Julianne Moore talks with Sarah Paulson for Interview.
“Why would any intelligent person who is already horrified by the news of the day want to watch horror movies?” asks New York‘s David Edelstein. “The answer is that, unlike earnest, realistic films with Good Housekeeping Seals of approval, horror movies—with their sadism, unapologetic sensationalism, lack of nuance, and avid gratification of pathological impulses—offer sharper, more acute versions of our worst-case scenarios, brilliant metaphors for what haunts us.”
Charles Isherwood in the New York Times: “Any given five minutes of the classic film noir Double Indemnity—I am tempted to say any single frame of the classic film noir Double Indemnity—packs more heat than the torpid two hours of Billy & Ray, a play by Mike Bencivenga about the combative collaboration between Billy Wilder and Raymond Chandler on the movie’s screenplay.”
Muriel screens this afternoon and tonight at the French Institute Alliance Française. “In this 1963 film, Alain Resnais dramatizes France’s efforts to conceal the physical and moral damage of the Second World War and the Algerian War (which had just ended),” writes the New Yorker‘s Richard Brody. “Under Resnais’s direction, the clunky reconstruction of the devastated French town is as central to the action as the characters are, creating a blank and bleak setting for their oblivious chitchat. In effect, he attributes two French generations’ worth of neurotic, self-destructive behavior to the collective repression of history.”
Des Plaines, Illinois. Michael Smith‘s programmed Oakton Community College’s First Annual Pop-Up Film Festival featuring free screenings of Kris Swanberg’s Empire Builder (2012), tonight, followed by a Q&A with Swanberg; Melika Bass’s Shoals (2012), tomorrow, with Bass; John Rangel’s The Girls on Liberty Street (2013), Thursday, with Rangel; and Dan Sallitt‘s The Unspeakable Act (2012) on Friday.
Boston. A tenth anniversary screening of Henry Corra’s Same Sex America happens tonight at the Brattle.
IN THE WORKS
News from Phaidon: “The makers of Downton Abbey have revealed details of their next project—and it centers on the lives of the early members of the Magnum photo agency. Magnum’s René Burri who sadly passed away yesterday, will be depicted alongside Robert Capa, Henri Cartier-Bresson, George Rodger and David ‘Chim’ Seymour.”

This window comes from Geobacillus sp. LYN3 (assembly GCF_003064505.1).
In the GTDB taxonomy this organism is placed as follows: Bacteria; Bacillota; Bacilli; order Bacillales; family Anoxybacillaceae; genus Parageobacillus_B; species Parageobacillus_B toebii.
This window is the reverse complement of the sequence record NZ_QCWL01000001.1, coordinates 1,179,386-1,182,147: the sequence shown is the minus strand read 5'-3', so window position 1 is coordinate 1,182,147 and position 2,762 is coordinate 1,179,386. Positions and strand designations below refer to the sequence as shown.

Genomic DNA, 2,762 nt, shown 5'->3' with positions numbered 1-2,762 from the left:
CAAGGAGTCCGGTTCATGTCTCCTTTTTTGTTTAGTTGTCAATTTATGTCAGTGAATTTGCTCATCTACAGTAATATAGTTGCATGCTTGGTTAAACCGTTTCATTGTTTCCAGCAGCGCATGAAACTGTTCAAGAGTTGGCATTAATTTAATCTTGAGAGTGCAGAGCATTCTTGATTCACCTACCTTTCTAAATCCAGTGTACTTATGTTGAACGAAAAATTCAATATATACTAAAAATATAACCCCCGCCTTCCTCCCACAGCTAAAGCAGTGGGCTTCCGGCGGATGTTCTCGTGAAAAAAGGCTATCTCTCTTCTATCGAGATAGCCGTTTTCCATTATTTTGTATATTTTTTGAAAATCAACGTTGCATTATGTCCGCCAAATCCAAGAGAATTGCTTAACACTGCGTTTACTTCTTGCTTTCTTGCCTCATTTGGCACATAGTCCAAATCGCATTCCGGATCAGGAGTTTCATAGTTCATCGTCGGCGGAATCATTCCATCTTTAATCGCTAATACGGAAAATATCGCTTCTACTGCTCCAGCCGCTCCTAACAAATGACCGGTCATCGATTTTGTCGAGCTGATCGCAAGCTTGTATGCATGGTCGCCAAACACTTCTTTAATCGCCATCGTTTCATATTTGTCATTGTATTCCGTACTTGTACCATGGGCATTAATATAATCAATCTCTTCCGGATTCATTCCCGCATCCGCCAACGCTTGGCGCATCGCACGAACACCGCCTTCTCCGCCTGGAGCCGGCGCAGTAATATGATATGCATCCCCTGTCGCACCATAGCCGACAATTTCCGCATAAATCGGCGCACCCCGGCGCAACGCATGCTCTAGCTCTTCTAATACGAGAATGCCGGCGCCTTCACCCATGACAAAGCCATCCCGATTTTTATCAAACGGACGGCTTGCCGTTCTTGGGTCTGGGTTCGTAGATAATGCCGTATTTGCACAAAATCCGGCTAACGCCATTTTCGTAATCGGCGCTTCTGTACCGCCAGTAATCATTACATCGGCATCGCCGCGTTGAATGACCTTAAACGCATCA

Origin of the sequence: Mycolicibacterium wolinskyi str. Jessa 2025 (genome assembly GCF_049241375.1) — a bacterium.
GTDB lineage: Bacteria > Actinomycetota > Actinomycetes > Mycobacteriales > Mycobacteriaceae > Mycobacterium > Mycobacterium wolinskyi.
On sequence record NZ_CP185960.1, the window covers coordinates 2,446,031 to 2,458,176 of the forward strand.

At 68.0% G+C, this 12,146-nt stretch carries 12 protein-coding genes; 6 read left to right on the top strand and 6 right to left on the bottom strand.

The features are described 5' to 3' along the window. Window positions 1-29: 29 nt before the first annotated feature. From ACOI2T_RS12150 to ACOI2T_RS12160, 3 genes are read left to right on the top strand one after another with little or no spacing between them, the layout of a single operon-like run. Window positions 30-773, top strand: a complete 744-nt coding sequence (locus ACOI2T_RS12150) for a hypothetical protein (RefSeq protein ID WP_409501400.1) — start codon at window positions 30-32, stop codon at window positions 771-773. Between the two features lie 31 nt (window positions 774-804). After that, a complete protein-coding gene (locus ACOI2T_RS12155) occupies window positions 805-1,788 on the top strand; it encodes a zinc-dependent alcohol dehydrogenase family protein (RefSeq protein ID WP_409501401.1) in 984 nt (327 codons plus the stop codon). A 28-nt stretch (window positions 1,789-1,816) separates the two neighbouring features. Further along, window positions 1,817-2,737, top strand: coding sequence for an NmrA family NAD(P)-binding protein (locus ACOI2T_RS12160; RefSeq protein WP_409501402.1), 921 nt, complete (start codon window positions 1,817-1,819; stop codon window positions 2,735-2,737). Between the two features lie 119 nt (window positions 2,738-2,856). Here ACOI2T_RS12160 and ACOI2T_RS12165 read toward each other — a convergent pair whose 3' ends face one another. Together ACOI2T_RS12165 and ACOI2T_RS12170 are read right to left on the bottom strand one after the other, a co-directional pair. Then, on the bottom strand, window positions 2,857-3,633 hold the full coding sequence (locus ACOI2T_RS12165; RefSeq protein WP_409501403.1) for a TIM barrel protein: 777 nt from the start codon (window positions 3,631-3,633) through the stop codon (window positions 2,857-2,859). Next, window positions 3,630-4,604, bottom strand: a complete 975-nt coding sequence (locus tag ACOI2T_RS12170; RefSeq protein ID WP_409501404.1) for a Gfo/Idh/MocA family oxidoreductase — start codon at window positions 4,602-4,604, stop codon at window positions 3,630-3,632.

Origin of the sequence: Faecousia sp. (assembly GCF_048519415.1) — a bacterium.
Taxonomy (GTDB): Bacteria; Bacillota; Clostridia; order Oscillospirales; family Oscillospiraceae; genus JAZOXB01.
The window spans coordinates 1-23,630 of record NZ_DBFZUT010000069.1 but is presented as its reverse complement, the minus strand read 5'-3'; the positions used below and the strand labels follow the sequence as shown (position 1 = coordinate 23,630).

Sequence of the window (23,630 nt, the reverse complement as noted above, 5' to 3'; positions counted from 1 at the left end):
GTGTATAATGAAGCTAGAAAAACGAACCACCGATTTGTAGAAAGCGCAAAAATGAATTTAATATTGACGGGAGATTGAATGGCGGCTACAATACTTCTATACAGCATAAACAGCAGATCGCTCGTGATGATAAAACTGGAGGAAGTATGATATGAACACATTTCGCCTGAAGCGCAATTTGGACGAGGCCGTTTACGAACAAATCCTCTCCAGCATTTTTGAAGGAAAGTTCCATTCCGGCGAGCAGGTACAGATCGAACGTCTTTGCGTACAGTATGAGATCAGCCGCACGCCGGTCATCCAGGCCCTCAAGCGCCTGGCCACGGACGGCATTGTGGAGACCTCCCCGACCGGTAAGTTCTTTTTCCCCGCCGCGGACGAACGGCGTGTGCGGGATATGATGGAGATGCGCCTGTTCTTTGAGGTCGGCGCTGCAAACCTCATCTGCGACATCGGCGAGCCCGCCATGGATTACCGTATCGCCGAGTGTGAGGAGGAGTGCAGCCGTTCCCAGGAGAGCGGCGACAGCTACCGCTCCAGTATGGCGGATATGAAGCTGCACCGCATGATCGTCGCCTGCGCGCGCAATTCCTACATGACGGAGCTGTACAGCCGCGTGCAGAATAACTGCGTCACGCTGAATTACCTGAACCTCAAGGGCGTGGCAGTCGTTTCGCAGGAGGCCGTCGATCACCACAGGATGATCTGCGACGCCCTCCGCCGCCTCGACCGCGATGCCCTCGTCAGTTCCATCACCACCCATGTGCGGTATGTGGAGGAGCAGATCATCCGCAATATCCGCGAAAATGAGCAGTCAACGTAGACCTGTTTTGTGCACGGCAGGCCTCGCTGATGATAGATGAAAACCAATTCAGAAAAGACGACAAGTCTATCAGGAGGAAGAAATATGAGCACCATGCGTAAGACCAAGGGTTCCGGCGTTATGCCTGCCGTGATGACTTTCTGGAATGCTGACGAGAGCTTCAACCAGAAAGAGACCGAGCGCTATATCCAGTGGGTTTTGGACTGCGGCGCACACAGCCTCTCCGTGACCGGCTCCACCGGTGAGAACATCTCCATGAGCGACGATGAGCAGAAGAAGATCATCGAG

Tanya Basu for the Atlantic: “He was the son of globalization—born in the Dominican Republic to a mother of Spanish descent and a father hailing from Puerto Rico. His was a family of intellectuals and civil servants. He dabbled in painting before diving into the cutthroat world of fashion design. He played bridge with investor whiz Warren Buffett and once nearly got in a fistfight with journalist William Norwich. And he was a true American pioneer. With the death of Oscar de la Renta on Monday night at the age of 82, the fashion world has lost not only a brilliantly talented artist but also arguably the very first American designer with street cred on the world’s runways.”
And following Arnaud Desplechin‘s, one more remembrance of Misty Upham at Eye for Film, this one from Kent Jones: “So what I remember of Misty is that she spoke and moved quietly, as if she were holding something in balance, something fragile. As Arnaud wrote, she knew perfectly well how to allow her pain to be filmed, and my memory of her is in alignment with her presence onscreen.”
Viewing (20’56”). Mat Kirby’s The Phone Call, starring Sally Hawkins and Jim Broadbent, “was the winner of Best Narrative Short at the Tribeca Film Festival this year, winner of the Silver Dragon for Best Fiction Short at the Krakow Film Festival and winner of Special Audience Recognition and Youth Jury Awards at Aspen Shortsfest, among others.” And you can watch it at Indiewire.